The Kalpa System of Time
The manuscripts and objects on display in the Rosenwald Gallery of the Van Pelt Library were selected to illustrate the intimate relationship between time and doctrine in three of the great religious traditions of South Asia: Hinduism, Buddhism and Jainism. How do the religious traditions of South Asia conceptualize time? How do these notions of time shape their social institutions and cultural practices? Each text from the various traditions of South and Southeast Asia reflects a particular facet of time: the measurement of time, the understanding of time, the interpretation of time, the use of time, the control of time, even timelessness itself. The exhibit dramatically evokes the extent to which perceptions of time are deeply rooted in cultural traditions.
To inaugurate the Indic Manuscripts Exhibition at the Van Pelt Library, Destiny and Design, David Pingree, the distinguished Old World scholar, Professor of Classics, and chair of the department of the History of Mathematics at Brown University, will present a discussion of the Kalpa system of time.
Pingree will trace the concept of the Kalpa as a long period of time from its first appearance in this sense in the third century BCE inscriptions of Aboka through its introduction into Western Europe in the eleventh century as an integral part of the Arabic version of Indian astronomy. At the beginning, it was used in a moral context as was also the related concept of the four yugas and the Jaina idea of the avasarpini and the utsarpini. The Kalpa and the yugas that were incorporated into it were given numerical values in the first centuries CE; they appear in the Epics and the Purinas as a framework for universal history and a description of the evils of the current age. The numbers of years assigned to the various components of the Kalpa as to their sum, the Kalpa itself, seem to be Babylonian in origin. The mathematical Kalpa was adapted in the fifth century to the problem of computing the mean motions of the planets by Indian scientists transforming the spherical astronomy of the Greeks to their own uses; these Indian Scientists were influenced in this by ideas that can be traced to Plato.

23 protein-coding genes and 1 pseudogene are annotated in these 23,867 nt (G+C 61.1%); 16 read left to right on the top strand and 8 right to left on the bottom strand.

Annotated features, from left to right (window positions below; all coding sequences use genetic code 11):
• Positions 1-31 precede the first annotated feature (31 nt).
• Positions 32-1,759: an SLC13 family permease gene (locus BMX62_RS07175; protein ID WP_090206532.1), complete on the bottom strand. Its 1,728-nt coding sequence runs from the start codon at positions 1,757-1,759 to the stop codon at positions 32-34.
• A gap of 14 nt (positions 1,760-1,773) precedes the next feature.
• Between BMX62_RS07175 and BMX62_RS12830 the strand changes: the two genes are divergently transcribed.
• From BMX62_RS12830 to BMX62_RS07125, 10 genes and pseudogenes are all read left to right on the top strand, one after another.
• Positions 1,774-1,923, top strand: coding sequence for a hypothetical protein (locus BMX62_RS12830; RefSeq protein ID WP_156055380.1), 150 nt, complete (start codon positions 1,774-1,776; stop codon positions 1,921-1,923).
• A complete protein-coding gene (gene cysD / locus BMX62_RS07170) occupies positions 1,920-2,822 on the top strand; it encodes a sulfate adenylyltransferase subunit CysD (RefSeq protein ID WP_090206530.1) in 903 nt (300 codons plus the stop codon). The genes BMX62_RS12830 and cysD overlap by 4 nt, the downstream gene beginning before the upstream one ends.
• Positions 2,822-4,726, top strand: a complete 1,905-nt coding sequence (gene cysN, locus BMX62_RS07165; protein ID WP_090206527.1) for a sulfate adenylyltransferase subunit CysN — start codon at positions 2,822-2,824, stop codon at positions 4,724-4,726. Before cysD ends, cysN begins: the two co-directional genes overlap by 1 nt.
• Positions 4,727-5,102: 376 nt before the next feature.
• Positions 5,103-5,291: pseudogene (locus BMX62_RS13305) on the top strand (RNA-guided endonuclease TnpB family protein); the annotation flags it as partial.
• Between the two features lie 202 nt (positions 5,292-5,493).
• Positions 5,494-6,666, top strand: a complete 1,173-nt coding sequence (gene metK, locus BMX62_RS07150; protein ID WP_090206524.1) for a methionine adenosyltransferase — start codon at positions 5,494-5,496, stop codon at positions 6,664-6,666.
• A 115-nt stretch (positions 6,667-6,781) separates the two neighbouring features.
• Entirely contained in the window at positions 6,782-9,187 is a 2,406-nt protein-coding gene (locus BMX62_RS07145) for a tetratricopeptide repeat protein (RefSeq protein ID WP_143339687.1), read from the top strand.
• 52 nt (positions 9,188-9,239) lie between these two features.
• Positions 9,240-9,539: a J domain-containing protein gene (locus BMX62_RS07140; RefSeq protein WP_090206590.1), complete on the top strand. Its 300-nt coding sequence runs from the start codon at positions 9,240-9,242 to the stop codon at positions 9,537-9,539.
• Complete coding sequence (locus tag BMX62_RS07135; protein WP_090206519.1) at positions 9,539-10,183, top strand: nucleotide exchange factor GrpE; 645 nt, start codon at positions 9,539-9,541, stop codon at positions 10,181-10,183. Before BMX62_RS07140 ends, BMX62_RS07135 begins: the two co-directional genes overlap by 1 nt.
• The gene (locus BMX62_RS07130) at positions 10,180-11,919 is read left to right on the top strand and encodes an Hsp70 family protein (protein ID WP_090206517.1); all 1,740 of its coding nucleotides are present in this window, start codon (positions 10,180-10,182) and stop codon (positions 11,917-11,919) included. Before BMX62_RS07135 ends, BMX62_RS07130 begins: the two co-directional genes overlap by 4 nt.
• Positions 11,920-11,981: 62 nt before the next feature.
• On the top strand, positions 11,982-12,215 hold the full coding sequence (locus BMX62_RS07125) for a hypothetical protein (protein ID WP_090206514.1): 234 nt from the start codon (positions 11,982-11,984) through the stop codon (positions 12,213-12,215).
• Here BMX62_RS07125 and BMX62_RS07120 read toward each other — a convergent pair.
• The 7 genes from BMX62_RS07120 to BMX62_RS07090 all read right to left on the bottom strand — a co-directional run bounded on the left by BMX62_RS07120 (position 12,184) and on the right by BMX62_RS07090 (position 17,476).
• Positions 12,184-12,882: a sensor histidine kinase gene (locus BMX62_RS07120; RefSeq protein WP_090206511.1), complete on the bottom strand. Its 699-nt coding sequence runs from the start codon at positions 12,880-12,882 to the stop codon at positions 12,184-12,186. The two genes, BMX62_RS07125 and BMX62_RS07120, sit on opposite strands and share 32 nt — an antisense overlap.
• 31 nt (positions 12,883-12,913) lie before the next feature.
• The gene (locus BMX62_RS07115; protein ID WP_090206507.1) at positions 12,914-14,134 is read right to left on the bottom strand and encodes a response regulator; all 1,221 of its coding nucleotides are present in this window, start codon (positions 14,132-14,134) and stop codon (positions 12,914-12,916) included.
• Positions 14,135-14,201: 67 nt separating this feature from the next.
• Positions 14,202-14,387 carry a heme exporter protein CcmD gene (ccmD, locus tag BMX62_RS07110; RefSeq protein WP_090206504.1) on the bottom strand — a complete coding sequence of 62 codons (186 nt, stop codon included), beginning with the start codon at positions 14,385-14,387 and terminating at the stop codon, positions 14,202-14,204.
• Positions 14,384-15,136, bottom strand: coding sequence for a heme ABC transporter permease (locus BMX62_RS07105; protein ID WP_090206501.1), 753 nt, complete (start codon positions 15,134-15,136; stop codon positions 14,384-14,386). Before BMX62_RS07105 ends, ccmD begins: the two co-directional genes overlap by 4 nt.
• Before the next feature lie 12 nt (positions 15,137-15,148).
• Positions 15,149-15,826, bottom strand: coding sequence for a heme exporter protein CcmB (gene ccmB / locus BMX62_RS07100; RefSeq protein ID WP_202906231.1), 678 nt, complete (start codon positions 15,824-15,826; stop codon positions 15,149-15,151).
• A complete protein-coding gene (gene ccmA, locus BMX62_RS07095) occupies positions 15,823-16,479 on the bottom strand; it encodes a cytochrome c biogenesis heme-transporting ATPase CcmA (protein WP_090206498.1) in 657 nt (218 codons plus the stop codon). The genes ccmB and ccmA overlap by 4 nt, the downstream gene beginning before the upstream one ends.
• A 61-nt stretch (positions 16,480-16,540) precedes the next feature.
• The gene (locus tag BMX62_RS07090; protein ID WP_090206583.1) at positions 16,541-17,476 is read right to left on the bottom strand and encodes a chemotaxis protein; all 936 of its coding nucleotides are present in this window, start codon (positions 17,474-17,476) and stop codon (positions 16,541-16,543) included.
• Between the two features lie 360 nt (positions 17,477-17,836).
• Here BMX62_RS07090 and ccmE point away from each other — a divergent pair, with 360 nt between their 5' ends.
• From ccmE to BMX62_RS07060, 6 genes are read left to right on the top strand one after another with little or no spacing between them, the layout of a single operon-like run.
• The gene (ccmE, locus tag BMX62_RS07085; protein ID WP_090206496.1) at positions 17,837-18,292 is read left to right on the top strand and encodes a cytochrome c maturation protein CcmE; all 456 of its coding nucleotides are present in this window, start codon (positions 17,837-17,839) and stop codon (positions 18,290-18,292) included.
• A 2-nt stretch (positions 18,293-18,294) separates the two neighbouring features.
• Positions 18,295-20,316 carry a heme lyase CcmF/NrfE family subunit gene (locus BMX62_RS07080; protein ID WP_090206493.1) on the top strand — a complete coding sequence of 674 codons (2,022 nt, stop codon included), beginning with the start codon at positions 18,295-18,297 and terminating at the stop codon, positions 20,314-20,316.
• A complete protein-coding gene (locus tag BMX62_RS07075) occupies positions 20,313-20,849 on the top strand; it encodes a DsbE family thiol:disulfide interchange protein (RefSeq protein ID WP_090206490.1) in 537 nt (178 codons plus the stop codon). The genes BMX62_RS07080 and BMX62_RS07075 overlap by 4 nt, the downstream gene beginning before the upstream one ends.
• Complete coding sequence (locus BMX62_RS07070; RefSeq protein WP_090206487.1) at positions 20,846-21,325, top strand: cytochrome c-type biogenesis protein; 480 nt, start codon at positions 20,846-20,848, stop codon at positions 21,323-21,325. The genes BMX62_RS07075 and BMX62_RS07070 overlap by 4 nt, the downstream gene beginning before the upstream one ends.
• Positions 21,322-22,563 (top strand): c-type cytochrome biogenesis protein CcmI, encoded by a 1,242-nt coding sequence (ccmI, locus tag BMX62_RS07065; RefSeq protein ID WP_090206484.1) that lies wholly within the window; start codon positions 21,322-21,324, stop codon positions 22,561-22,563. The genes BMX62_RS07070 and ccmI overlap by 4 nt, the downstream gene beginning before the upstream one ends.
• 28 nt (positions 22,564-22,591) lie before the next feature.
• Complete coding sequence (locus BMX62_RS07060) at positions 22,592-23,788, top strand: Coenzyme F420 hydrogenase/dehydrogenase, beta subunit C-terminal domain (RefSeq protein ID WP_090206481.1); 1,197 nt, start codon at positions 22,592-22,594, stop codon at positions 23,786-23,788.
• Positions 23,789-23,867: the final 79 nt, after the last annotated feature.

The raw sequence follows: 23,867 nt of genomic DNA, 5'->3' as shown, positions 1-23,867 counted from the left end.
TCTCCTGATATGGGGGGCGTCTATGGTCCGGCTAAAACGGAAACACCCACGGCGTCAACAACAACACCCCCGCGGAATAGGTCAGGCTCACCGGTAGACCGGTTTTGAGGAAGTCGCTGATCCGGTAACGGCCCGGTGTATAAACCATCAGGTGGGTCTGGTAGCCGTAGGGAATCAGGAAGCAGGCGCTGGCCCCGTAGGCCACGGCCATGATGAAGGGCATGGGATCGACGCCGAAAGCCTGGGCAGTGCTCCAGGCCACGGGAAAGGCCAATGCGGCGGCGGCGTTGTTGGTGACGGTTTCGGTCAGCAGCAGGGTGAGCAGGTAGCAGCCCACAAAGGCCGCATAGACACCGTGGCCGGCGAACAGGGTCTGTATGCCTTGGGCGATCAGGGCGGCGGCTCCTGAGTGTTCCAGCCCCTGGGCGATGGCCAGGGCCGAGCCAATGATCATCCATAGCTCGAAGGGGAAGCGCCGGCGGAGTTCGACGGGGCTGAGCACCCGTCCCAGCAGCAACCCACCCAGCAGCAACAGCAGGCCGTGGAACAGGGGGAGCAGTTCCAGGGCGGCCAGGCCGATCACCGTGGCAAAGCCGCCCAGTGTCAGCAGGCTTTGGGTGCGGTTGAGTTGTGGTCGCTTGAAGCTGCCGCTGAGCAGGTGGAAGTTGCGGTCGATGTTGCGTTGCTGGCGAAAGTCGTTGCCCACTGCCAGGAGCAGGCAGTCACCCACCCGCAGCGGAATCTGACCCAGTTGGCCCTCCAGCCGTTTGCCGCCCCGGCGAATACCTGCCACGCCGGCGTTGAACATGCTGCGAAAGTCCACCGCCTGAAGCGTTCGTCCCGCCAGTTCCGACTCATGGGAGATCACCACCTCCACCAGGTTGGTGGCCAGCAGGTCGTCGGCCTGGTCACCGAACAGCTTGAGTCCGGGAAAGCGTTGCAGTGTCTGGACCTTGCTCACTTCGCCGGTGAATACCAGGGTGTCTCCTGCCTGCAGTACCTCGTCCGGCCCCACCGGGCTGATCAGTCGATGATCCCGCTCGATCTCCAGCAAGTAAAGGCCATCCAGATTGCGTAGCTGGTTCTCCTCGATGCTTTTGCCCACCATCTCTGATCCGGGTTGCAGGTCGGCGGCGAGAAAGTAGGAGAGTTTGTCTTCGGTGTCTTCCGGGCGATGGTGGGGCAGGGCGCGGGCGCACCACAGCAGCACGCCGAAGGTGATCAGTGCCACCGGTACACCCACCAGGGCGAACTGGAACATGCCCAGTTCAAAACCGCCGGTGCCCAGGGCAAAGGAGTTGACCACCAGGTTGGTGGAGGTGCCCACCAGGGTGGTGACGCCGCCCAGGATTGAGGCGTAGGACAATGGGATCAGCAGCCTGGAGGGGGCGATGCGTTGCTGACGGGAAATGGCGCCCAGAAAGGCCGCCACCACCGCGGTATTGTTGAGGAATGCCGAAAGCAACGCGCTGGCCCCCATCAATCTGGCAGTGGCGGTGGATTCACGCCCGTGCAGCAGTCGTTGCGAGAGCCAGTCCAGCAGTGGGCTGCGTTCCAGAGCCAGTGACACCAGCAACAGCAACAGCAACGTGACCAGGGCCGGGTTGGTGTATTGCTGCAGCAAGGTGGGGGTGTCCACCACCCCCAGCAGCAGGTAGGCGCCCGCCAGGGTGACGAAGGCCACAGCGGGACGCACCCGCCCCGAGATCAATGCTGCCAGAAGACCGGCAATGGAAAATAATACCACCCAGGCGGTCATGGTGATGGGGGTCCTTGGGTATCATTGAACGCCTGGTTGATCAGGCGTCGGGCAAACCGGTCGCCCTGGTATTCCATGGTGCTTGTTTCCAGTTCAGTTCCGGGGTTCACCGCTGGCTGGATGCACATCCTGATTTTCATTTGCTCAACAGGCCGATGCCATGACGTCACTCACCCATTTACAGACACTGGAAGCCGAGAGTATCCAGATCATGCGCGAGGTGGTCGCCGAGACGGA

The Buddhists made their own adaptation of the mathematicized Kalpa and through their writings it spread through Central and East Asia, while both the astronomical and the Buddhist traditions carried it to Southeast Asia. Sasanian scientists brought the astronomical version to Iran in the fifth century, and both the resulting Pahlavi and Sanskrit texts from Sind transmitted it in the late eighth century to the earliest Arabic astronomers in Baghdad. It reached Spain in the so-called Sindhind tradition of Arabic astronomy by the middle of the ninth century, at about the same time Abu Ma'shar in Baghdad adopted it for use in the Sasanian theory of historical astrology. In the twelfth century both the astronomical and the astrological forms of mathematical Kalpa appeared in Latin, Greek, and Hebrew. Religion and science combined to carry to carry this Indian concept of time to all corners of Eurasia as well as North Africa; it is one of the common concepts in a very widespread Eurasian culture that is much indebted to India, though often in ways we no longer recognize